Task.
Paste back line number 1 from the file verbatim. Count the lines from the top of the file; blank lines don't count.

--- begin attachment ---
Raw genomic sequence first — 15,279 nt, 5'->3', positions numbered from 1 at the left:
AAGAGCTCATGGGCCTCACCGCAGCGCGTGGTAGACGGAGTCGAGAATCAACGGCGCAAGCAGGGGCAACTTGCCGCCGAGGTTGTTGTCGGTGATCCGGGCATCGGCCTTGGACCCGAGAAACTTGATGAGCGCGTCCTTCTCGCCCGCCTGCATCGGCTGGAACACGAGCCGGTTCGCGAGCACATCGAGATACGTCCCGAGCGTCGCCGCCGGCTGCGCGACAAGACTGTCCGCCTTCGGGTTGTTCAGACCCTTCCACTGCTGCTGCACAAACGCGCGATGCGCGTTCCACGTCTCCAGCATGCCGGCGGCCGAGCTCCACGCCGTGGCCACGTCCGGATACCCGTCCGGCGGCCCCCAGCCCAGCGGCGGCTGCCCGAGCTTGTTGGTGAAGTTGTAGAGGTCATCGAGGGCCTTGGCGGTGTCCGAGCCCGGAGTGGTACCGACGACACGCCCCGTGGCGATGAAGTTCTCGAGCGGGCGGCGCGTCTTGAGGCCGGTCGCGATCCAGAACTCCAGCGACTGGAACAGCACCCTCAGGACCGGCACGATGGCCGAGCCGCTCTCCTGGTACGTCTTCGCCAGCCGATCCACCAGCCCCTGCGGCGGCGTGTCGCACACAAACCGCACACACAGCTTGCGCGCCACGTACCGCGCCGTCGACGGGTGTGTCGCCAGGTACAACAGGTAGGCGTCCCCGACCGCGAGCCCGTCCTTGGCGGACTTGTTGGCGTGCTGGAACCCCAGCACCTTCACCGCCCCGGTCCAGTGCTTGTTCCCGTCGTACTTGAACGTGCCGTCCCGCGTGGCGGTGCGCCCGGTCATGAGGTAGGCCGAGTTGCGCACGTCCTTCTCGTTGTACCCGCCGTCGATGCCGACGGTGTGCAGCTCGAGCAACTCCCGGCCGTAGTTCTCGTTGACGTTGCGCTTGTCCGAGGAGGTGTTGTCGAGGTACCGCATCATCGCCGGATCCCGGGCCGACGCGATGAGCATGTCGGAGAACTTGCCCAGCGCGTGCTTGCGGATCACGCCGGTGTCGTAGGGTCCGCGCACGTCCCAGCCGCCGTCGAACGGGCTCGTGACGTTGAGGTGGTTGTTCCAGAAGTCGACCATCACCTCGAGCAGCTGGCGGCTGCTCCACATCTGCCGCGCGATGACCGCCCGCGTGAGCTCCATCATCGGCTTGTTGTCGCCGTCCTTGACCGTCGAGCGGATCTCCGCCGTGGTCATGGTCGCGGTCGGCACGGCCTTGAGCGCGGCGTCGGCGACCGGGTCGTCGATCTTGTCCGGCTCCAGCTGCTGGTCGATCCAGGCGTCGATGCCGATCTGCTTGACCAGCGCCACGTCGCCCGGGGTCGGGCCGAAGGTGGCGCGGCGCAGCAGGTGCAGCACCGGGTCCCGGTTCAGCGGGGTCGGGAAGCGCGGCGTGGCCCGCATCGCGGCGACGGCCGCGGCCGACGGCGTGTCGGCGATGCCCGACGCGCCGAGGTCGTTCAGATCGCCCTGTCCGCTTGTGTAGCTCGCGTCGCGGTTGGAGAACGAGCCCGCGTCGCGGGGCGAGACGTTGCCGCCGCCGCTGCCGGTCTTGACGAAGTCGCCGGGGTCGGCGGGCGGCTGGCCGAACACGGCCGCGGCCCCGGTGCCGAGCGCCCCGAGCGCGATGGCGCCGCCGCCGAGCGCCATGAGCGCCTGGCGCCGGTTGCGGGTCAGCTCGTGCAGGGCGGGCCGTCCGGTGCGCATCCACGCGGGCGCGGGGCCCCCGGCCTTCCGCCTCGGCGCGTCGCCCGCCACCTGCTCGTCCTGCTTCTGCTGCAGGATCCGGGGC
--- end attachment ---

Raw genomic sequence first — 15,279 nt, 5'->3', positions numbered from 1 at the left: